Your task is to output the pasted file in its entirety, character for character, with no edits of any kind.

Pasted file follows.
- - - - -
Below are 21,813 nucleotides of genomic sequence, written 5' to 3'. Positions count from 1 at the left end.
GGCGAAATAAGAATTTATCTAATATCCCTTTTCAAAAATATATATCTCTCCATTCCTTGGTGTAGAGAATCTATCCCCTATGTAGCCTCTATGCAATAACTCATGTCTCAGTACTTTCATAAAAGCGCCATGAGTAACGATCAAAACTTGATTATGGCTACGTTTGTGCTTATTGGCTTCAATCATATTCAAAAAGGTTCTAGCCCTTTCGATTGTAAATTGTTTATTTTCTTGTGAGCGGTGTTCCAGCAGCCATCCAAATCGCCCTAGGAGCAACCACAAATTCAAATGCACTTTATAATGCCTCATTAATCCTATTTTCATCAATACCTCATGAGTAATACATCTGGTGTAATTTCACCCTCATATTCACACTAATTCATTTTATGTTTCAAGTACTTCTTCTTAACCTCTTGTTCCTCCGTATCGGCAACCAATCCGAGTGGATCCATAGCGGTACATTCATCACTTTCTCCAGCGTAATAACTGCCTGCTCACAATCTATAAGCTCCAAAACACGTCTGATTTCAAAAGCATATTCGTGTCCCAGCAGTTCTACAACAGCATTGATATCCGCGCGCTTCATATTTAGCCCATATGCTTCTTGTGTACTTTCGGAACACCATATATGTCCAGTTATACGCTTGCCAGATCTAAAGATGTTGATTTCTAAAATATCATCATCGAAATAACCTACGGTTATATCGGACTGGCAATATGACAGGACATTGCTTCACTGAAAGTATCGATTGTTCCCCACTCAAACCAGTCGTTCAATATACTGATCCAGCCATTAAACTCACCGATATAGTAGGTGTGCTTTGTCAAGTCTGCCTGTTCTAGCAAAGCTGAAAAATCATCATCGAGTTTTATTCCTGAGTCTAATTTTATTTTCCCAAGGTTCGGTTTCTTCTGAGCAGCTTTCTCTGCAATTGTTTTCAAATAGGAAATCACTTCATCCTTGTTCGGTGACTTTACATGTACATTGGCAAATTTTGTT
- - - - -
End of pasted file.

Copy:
Below are 21,813 nucleotides of genomic sequence, written 5' to 3'. Positions count from 1 at the left end.
GGCGAAATAAGAATTTATCTAATATCCCTTTTCAAAAATATATATCTCTCCATTCCTTGGTGTAGAGAATCTATCCCCTATGTAGCCTCTATGCAATAACTCATGTCTCAGTACTTTCATAAAAGCGCCATGAGTAACGATCAAAACTTGATTATGGCTACGTTTGTGCTTATTGGCTTCAATCATATTCAAAAAGGTTCTAGCCCTTTCGATTGTAAATTGTTTATTTTCTTGTGAGCGGTGTTCCAGCAGCCATCCAAATCGCCCTAGGAGCAACCACAAATTCAAATGCACTTTATAATGCCTCATTAATCCTATTTTCATCAATACCTCATGAGTAATACATCTGGTGTAATTTCACCCTCATATTCACACTAATTCATTTTATGTTTCAAGTACTTCTTCTTAACCTCTTGTTCCTCCGTATCGGCAACCAATCCGAGTGGATCCATAGCGGTACATTCATCACTTTCTCCAGCGTAATAACTGCCTGCTCACAATCTATAAGCTCCAAAACACGTCTGATTTCAAAAGCATATTCGTGTCCCAGCAGTTCTACAACAGCATTGATATCCGCGCGCTTCATATTTAGCCCATATGCTTCTTGTGTACTTTCGGAACACCATATATGTCCAGTTATACGCTTGCCAGATCTAAAGATGTTGATTTCTAAAATATCATCATCGAAATAACCTACGGTTATATCGGACTGGCAATATGACAGGACATTGCTTCACTGAAAGTATCGATTGTTCCCCACTCAAACCAGTCGTTCAATATACTGATCCAGCCATTAAACTCACCGATATAGTAGGTGTGCTTTGTCAAGTCTGCCTGTTCTAGCAAAGCTGAAAAATCATCATCGAGTTTTATTCCTGAGTCTAATTTTATTTTCCCAAGGTTCGGTTTCTTCTGAGCAGCTTTCTCTGCAATTGTTTTCAAATAGGAAATCACTTCATCCTTGTTCGGTGACTTTACATGTACATTGGCAAATTTTGTT